Maturity Mismatch

DEFINITION of 'Maturity Mismatch'

The tendency of a business to mismatch its balance sheet by possessing more short-term liabilities than short-term assets and having more assets than liabilities for medium- and long-term obligations. How a company organizes the maturity of its assets and liabilities can give details into the liquidity of its position.

BREAKING DOWN 'Maturity Mismatch'

Changes in a company's maturity profile can also be useful in learning more about the status of a company because it indicates a company's ability to borrow. Using the maturity mismatching structure of a company along with additional information can help investors to assess the company's liquidity position.

RELATED TERMS
  1. Current Liabilities

    A company's debts or obligations that are due within one year. ...
  2. Maturity

    The period of time for which a financial instrument remains outstanding. ...
  3. Liquidity

    The degree to which an asset or security can be quickly bought ...
  4. Current Assets

    A balance sheet account that represents the value of all assets ...
  5. Asset

    1. A resource with economic value that an individual, corporation ...
  6. Liability

    A company's legal debts or obligations that arise during the ...
Related Articles
  1. Investing Basics

    Reading The Balance Sheet

    Learn about the components of the statement of financial position and how they relate to each other.
  2. Investing Basics

    12 Things You Need To Know About Financial Statements

    Discover how to keep score of companies to increase your chances of choosing a winner.
  3. Personal Finance

    Breaking Down The Balance Sheet

    Knowing what the company's financial statements mean will help you to analyze your investments.
  4. Options & Futures

    Advanced Financial Statement Analysis

    Learn what it means to do your homework on a company's performance and reporting practices before investing.
  5. Economics

    Understanding Cost-Volume Profit Analysis

    Business managers use cost-volume profit analysis to gauge the profitability of their company’s products or services.
  6. Fundamental Analysis

    5 Basic Financial Ratios And What They Reveal

    Understanding financial ratios can help investors pick strong stocks and build wealth. Here are five to know.
  7. Investing Basics

    How to Analyze a Company's Inventory

    Discover how to analyze a company's inventory by understanding different types of inventory and doing a quantitative and qualitative assessment of inventory.
  8. Stock Analysis

    Understanding Chipotle's Financials (CMG)

    Learn about Chipotle Mexican Grill and its financial statements, including metrics such as comparable sales, operating margin and returns.
  9. Investing Basics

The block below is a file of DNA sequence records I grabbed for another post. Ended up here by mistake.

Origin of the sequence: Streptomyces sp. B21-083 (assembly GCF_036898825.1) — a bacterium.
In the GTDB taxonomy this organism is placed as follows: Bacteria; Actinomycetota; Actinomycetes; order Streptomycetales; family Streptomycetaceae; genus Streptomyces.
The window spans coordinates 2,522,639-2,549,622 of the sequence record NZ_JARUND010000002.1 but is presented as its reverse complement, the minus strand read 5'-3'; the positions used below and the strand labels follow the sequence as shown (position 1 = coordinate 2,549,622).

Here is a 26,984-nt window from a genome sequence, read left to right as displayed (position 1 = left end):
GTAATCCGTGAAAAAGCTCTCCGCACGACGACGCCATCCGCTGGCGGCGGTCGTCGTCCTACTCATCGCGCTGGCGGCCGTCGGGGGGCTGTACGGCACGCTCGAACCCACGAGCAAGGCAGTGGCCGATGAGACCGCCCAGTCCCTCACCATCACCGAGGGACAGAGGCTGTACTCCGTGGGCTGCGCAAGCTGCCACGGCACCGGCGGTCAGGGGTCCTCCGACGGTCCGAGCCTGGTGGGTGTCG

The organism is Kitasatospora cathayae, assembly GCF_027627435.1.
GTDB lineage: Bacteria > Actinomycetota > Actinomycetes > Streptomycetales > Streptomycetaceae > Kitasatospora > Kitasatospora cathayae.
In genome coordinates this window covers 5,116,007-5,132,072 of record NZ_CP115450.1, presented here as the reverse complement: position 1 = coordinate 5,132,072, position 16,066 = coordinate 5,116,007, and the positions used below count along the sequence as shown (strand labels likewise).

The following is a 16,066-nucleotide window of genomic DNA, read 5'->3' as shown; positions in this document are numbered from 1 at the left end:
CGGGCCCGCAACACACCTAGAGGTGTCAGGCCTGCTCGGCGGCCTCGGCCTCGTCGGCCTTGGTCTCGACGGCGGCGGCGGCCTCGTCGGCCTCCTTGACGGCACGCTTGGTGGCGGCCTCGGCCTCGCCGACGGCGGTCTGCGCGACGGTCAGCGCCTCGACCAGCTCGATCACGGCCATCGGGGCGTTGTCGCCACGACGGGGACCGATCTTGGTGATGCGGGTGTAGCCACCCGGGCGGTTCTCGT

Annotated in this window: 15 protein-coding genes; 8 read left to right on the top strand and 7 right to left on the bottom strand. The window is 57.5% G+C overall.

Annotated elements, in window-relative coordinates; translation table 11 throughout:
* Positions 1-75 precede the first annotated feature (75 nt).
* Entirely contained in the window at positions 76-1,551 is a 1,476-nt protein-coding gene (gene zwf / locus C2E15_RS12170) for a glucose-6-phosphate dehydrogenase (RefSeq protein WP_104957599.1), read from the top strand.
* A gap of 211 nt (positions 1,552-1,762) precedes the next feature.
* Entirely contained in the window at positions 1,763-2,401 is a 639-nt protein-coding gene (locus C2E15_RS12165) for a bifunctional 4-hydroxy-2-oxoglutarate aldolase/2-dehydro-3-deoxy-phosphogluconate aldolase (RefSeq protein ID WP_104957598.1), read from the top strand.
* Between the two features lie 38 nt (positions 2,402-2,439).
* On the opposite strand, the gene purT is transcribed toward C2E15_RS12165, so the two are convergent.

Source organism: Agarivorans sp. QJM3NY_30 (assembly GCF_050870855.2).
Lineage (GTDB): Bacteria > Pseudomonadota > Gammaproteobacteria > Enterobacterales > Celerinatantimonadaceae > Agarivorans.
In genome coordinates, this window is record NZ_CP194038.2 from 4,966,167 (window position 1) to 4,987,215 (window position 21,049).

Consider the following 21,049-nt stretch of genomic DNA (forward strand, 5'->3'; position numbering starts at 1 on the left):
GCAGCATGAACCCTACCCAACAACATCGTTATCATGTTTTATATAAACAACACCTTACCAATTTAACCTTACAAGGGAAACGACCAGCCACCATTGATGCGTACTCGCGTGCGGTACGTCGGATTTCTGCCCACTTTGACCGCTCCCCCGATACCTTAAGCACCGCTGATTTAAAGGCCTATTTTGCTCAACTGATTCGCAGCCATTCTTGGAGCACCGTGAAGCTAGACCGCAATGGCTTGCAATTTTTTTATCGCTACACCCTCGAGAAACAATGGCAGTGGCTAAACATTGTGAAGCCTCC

How To Decode A Company’s Earnings Reports

    Earnings reports tell investors how a publicly-traded company is performing, but aren’t always easy to decipher.
  10. Economics

    The Basics Of Business Forecasting

    Whether business forecasts pertain to finances, growth, or raw materials, it’s important to remember that a forecast is little more than an informed guess.
RELATED FAQS
  1. What items are considered liquid assets?

    A liquid asset is cash on hand or an asset that can be readily converted to cash. An asset that can readily be converted ... Read Full Answer >>
  2. What is the formula for calculating EBITDA?

    When analyzing financial fitness, corporate accountants and investors alike closely examine a company's financial statements ... Read Full Answer >>
  3. What is the formula for calculating the debt-to-equity ratio?

    Expressed as a percentage, the debt-to-equity ratio shows the proportion of equity and debt a firm is using to finance its ... Read Full Answer >>
  4. How do I calculate the P/E ratio of a company?

    The price-earnings ratio (P/E ratio) is a valuation measure that compares the level of stock prices to the level of corporate ... Read Full Answer >>
  5. How do you calculate return on equity (ROE)?

    Return on equity (ROE) is a ratio that provides investors insight into how efficiently a company (or more specifically, its ... Read Full Answer >>
  6. How do you calculate working capital?

    Working capital represents the difference between a firm’s current assets and current liabilities. The challenge can be determining ... Read Full Answer >>
Hot Definitions
  1. Liquidation Margin

    Liquidation margin refers to the value of all of the equity positions in a margin account. If an investor or trader holds ...
  2. Black Swan

    An event or occurrence that deviates beyond what is normally expected of a situation and that would be extremely difficult ...
  3. Inverted Yield Curve

    An interest rate environment in which long-term debt instruments have a lower yield than short-term debt instruments of the ...
  4. Socially Responsible Investment - SRI

    An investment that is considered socially responsible because of the nature of the business the company conducts. Common ...
  5. Presidential Election Cycle (Theory)

    A theory developed by Yale Hirsch that states that U.S. stock markets are weakest in the year following the election of a ...
Trading Center